To mark the closure of Riverside Studios in August for a three-year renovation, the Czech Centre London organised this intriguing double bill: Miloš Forman’s The Firemen’s Ball and Petr Zelenka’s Buttoners, two darkly comic films made some thirty years apart, one under Communist rule and the other under the emerging democracy of an independent Czech state.
Forman’s film, regarded as a classic of the Czech New Wave, depicts the attempts of an inept group of elderly officials to marshal a social event that soon descends into a comedy of errors. The entrants for the beauty contest are too shy to make an appearance, the raffle prizes are stolen, and an actual fire breaks out at a nearby farmhouse. Highly naturalistic in style, the film nonetheless works tremendously as a satire of Eastern European Communist authorities of the time: uniformed, pompous officials attempting to assert order on chaos for their own questionable motives. And when things go wrong, it is the self-preservation of the group that takes priority: ‘The prestige of the brigade is more important than my honesty!’ yells one fireman at another late in the film. It is not hard to see why the film was Forman’s last before he was essentially forced to emigrate to the US.
While The Firemen’s Ball is an almost real-time depiction of a single event in a single location, albeit with an allegorical edge, Buttoners (Knoflíkáři) is a wildly ambitious and multi-episodic affair. The bold opening imagines a Japanese family in 1945 using novel American swearwords to curse the rainy weather in Kokura, unaware that the same conditions have just prevented the US Air Force from targeting the city with an atomic bomb. The scene switches between the swearing American pilots up in the sky and the swearing Japanese family down below, and the message is clear: we are all prey to chance events that may determine entire lives – and we all like a good curse.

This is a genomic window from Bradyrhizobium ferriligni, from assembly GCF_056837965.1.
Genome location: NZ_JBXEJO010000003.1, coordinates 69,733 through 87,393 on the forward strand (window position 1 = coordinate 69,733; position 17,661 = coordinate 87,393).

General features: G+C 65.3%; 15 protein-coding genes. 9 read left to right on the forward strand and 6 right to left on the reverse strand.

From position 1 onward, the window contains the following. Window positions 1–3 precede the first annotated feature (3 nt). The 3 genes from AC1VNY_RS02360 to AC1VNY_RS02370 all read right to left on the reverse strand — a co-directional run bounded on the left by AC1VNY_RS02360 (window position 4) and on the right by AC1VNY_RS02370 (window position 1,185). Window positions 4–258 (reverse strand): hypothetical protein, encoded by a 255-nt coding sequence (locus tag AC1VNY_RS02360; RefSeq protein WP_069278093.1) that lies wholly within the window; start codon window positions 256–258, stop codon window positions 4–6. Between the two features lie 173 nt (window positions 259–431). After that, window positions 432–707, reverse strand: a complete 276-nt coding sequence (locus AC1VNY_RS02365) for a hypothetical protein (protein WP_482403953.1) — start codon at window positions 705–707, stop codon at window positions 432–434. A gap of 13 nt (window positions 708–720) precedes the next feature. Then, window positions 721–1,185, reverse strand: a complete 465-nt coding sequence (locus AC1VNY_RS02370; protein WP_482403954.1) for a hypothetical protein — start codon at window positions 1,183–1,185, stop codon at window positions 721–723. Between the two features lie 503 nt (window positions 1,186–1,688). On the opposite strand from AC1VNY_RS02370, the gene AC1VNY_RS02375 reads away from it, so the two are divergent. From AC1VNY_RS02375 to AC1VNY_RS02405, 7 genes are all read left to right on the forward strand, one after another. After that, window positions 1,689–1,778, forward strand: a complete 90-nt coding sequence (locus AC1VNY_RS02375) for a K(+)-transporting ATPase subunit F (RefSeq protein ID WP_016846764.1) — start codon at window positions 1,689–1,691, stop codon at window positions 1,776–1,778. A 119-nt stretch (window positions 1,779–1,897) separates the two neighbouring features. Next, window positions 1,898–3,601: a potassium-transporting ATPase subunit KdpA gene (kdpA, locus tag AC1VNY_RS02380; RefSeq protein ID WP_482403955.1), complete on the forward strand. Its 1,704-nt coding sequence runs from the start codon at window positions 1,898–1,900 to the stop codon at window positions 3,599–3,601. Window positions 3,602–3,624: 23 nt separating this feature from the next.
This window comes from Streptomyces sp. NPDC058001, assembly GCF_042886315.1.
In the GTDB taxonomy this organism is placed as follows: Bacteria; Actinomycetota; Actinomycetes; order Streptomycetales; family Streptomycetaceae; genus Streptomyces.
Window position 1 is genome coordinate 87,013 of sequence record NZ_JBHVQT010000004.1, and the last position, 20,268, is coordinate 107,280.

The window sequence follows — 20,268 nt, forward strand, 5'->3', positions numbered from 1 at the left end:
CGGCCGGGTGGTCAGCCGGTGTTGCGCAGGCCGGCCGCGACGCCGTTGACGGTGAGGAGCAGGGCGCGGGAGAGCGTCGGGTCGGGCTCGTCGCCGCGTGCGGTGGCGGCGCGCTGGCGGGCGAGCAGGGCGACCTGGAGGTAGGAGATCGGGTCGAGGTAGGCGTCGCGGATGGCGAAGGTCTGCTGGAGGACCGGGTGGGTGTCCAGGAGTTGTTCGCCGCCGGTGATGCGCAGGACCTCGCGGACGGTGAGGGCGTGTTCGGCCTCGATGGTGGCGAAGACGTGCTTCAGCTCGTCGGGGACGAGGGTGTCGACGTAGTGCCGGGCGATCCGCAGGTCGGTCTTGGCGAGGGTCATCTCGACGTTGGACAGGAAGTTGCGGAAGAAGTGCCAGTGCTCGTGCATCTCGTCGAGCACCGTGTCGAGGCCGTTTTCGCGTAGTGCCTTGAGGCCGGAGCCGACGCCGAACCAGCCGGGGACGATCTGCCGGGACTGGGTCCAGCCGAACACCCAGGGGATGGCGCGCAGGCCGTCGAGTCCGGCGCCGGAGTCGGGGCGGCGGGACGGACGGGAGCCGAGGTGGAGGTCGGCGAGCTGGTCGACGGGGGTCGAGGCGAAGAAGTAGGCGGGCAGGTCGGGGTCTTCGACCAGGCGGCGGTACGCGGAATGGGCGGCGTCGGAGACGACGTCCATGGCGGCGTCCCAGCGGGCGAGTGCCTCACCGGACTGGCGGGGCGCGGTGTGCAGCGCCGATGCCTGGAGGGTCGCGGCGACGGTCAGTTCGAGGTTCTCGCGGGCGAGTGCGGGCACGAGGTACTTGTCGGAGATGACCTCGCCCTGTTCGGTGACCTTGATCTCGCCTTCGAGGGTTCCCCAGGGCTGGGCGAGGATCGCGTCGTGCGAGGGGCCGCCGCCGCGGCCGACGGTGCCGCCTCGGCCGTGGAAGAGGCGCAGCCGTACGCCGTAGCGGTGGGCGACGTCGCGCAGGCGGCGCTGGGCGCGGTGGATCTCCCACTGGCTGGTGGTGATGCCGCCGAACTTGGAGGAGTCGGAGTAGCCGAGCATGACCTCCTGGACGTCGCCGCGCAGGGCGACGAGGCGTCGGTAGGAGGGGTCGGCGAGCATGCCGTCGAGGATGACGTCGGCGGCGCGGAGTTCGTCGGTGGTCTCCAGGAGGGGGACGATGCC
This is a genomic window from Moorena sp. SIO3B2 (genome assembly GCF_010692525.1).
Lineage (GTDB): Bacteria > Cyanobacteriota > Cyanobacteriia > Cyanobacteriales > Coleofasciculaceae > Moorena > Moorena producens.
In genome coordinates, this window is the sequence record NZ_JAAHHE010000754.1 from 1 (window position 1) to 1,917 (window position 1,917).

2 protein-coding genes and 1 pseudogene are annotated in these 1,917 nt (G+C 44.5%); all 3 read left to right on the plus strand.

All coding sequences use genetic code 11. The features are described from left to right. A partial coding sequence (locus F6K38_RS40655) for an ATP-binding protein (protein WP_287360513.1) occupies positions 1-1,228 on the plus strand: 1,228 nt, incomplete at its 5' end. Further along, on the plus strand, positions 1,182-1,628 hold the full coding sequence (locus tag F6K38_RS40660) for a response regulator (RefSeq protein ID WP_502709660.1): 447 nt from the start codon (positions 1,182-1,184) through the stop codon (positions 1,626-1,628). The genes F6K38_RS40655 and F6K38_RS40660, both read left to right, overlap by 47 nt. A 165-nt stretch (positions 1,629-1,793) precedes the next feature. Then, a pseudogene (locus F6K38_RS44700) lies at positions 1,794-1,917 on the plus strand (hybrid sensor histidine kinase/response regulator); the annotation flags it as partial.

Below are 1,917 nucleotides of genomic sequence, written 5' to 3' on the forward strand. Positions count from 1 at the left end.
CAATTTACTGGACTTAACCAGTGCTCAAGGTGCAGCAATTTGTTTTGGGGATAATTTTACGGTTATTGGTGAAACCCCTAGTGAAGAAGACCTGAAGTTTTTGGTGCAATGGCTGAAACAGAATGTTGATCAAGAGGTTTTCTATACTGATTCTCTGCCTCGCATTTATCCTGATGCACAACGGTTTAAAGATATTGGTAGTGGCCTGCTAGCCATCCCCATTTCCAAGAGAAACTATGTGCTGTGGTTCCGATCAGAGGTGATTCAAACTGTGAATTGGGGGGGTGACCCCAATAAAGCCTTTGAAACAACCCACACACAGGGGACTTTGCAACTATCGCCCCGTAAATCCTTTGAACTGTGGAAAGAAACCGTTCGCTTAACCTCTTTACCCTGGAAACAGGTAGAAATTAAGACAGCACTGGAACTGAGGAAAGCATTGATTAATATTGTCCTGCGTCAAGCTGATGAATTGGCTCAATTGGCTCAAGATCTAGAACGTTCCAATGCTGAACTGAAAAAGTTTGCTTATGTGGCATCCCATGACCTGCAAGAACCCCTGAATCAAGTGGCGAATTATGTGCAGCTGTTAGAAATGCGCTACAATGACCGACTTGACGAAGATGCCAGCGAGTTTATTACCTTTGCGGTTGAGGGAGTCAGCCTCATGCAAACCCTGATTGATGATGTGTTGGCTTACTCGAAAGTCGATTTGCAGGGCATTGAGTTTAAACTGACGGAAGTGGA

Cut to Prague in 1995, and a series of episodes taking place one evening picks up the same theme. In scenes reminiscent of Jim Jarmusch’s Night On Earth, a taxi driver picks up a series of fares with quirky requests, and a nocturnal bond forms between them during their short time together. One couple can only find sexual satisfaction in moving vehicles; another man is planning to catch his wife in flagrante with a lover. Elsewhere, a young couple appear to witness a suicide and seek consolation at a punk concert, a glib psychiatrist lectures a lovesick young man on how to cure himself, and an incredibly slow-witted husband squabbles with his wife in their dingy home. The central episode – entitled ‘The Last Decent Generation’ – depicts two bourgeois couples meeting for dinner to discuss their children’s marriage, but even this apparent normality is soon derailed: like the firemen in Forman’s film, it turns out that the couples hide their perversions under a fragile veneer of respectability.
Like Pulp Fiction possessed by the spirit of the Czech New Wave, Buttoners veers from one scene to the next, cutting backwards and forwards in time to an eclectic soundtrack of synth rock, ska punk and the occasional ballad. The different episodes come to resemble deranged parables from a post-Communist Czech Republic where traditional authority figures have been entirely undermined and everything is determined by chance. Some of the performances detract from the film’s overall effect: Zelenka used inexperienced actors for most of the non-Czech roles, and the effect can be a little grating, with certain potentially hilarious scenes falling a little flat. But there is no denying the thrill of the ride, in both these films, as we watch the gradual unravelling – or ‘unbuttoning’ – of the ordered universe of officialdom.